Hyperopes (near vision issues) have had to troubleshoot their prescriptions according to their reading distance since their first eye exams. Myopes (distance vision issues), on the other hand can wear their glasses all day long for all activities. However as we all get older, every single person will eventually need help focusing on objects whether near or far. Understanding your options can be quite challenging when patients are use to doing something one way for most of their lives.  Are bifocals or progressives right for you? Should you ask for one pair of glasses for distance and another for near?  Who can keep track of so many glasses and focusing needs all at once?  I know I can’t!

Let’s start by clearing things up by understanding the different ranges optometrist use to determine the best prescription to suit patient needs.  Our distance prescriptions are used for looking at objects beyond 30 inches, distance doesn’t imply from here to China!  Objects 16 inches or closer to your face are deemed a near prescription.  However everyone has a different reading range according to body type, habits or physical limitations.  Your optometrist should ask what your normal near distance is; along with knowing the type of computer device you use.  Desktops and laptops require different distances and might require different prescription.  

Prescribing glasses is very much a dynamic process between the doctor and patient, as your optometrist will recommend lenses tailored to your personal needs. A student that is on the computer 8 hours a day may require different glasses than someone only needing help occasionally to read an iPad. A patient who doesn’t need any help in the intermediate range may prefer bifocals (top of the lens is distance; bottom of the lens is for near).  Where a progressive design contains a gradient of prescriptions to give distance, intermediate and near all in one lens.  As you can imagine those take more practice and time to get use to, however once the body understands the purpose they serve the optimal purpose of mimicking the perfect vision we had as children. Allowing the patient more control on focusing on different objects at different distances.  This design has become the most popular in the last few decades due to visual needs at an intermediate level, aka COMPUTERS.  This is why it is important to describe your lifestyle as much as possible! A good eye care professional will ask the right questions to create the best prescription for you.  Communication, as with everything in life, will get you to where you need to be.  

"See and Be Seen" @ Eyed LA in Brentwood, West Los Angeles

Thursday, August 15, 2013

Why do I need an eye exam every year as a diabetic?

Patients with diabetes unfortunately have the highest risk factors for visual complications compared to other patients being treated for different systemic diseases.  The longer amount of time a patient is diabetic the higher the risk for retinal complications that can lead to serious vision lost.  For this specific reason, we highly recommend preventative care by visiting your eye care professional once a year for a comprehensive eye exam including dilation.  An optometrist or ophthalmologist can conduct this routine check up for you, only if surgery is warranted will an optometrist have to refer to a retinal specialist.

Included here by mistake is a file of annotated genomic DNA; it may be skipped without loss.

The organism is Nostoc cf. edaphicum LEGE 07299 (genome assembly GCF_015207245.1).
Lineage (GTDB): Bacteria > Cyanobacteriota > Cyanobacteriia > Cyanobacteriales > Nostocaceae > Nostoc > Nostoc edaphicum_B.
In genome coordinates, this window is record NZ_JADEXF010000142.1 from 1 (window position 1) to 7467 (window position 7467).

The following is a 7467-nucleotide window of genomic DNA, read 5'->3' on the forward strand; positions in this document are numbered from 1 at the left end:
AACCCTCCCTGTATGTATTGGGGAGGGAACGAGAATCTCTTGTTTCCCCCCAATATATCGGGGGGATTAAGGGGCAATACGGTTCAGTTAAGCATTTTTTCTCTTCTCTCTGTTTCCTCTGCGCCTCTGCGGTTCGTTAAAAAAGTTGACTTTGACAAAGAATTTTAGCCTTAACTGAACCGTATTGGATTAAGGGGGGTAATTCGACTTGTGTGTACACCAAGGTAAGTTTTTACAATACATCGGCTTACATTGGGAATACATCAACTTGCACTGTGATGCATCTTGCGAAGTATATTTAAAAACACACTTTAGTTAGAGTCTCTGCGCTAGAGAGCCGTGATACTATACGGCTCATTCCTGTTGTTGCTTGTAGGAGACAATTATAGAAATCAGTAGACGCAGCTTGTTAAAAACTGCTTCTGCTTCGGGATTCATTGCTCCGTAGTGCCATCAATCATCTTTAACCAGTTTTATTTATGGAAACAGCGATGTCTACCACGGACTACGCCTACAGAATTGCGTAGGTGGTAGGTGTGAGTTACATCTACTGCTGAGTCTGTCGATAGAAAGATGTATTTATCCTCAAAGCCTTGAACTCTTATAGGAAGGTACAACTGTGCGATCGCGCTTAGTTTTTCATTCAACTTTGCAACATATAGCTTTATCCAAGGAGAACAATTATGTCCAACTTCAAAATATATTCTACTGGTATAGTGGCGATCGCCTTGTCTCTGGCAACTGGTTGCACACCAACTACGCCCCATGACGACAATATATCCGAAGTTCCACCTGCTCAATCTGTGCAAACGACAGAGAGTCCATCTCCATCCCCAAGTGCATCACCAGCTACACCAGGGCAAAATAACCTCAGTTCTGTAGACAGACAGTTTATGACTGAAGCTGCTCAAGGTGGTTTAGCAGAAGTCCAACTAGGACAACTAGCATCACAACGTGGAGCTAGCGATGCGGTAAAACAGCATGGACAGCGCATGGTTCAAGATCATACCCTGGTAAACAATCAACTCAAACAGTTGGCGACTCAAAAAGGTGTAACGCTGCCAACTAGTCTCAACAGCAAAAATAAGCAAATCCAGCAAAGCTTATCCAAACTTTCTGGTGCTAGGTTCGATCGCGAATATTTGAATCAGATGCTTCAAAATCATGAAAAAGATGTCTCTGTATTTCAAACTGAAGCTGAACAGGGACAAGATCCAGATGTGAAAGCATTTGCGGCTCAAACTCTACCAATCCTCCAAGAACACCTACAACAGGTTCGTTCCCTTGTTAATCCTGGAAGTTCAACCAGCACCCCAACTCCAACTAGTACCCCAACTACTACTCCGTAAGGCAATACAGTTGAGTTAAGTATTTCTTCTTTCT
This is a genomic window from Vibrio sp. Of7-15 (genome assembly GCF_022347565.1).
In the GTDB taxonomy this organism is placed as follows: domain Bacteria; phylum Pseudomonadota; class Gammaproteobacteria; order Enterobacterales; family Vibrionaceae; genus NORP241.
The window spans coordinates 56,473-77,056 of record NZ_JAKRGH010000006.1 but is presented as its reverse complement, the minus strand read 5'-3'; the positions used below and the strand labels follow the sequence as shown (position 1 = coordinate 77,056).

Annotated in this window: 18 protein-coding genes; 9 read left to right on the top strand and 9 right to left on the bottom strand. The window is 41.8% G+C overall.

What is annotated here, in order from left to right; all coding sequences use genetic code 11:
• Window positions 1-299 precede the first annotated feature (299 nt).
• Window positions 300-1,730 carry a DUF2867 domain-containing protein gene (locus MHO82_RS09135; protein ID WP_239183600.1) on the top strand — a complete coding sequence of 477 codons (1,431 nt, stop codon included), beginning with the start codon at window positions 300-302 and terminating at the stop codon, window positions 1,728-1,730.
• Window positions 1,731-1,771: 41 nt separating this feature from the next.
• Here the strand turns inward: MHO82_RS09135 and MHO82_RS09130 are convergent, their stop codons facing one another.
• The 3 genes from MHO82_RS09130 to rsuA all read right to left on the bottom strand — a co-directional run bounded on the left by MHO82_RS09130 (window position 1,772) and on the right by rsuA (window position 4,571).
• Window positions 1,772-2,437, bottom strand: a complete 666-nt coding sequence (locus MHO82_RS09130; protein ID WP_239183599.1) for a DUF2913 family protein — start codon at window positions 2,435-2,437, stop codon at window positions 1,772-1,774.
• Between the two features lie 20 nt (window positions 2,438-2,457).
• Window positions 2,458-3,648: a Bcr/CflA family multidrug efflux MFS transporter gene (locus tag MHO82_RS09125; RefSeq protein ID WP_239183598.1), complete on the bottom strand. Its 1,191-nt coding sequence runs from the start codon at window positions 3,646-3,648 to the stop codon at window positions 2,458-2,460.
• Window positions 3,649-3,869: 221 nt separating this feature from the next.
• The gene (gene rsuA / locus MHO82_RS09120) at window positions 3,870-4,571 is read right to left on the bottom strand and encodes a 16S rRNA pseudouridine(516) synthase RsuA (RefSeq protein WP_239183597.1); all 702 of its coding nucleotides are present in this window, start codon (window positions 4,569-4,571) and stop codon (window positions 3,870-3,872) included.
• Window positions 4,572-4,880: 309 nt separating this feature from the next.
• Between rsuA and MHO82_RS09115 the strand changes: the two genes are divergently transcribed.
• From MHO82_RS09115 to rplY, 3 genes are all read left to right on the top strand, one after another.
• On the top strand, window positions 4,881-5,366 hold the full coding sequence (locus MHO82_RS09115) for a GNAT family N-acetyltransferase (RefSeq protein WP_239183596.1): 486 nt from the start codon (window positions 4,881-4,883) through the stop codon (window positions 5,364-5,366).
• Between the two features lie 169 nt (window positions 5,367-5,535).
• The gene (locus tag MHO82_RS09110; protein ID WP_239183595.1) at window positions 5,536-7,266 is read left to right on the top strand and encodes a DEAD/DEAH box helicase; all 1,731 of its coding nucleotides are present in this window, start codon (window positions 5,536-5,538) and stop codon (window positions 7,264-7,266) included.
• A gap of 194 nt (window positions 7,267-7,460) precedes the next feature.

The warning signs will always be there.  Diabetic patients will sometimes experience fluctuations in their vision after a meal or feel as if their glasses no longer help their vision.  These visual swings are very much connected to the diet and medication of the patient, a visit with an eye care professional is suggested at this point.  

During the routine eye exam the doctor will dilate the patient's pupil to better view the entire retinal tissue to check for any abnormalities caused by diabetes.  Diabetes can cause blood vessels to break down and lead to bleeding of that vessel; affecting the nutrient levels the tissue is expecting but not receiving.   Nerves that are starving for nutrition can't survive very long, leading to vision loss in the area where leaking is occurring.  If the leakage is minor, the optometrist will alert the patient and patient's physician of the findings.  Dietary and medicinal adjustment may help to control the sugars levels so the bleeding may stop.  When the leakage is more prominent, a retinal specialist may be needed to treat the actual retinal tissue with lasers to help assist the closing of those leaks.  These procedures are very delicate and require a good understanding by the patient of the expectation of the vision post-treatment.  Sadly some vision loss can become permanent even with surgical intervention.  Hence the reason these routine check ups are so incredibly important.  Preventative care is the best care we can hope to provide for our patients.  

"See and Be Seen" @ Eyed LA Optometry in Brentwood, West Los Angeles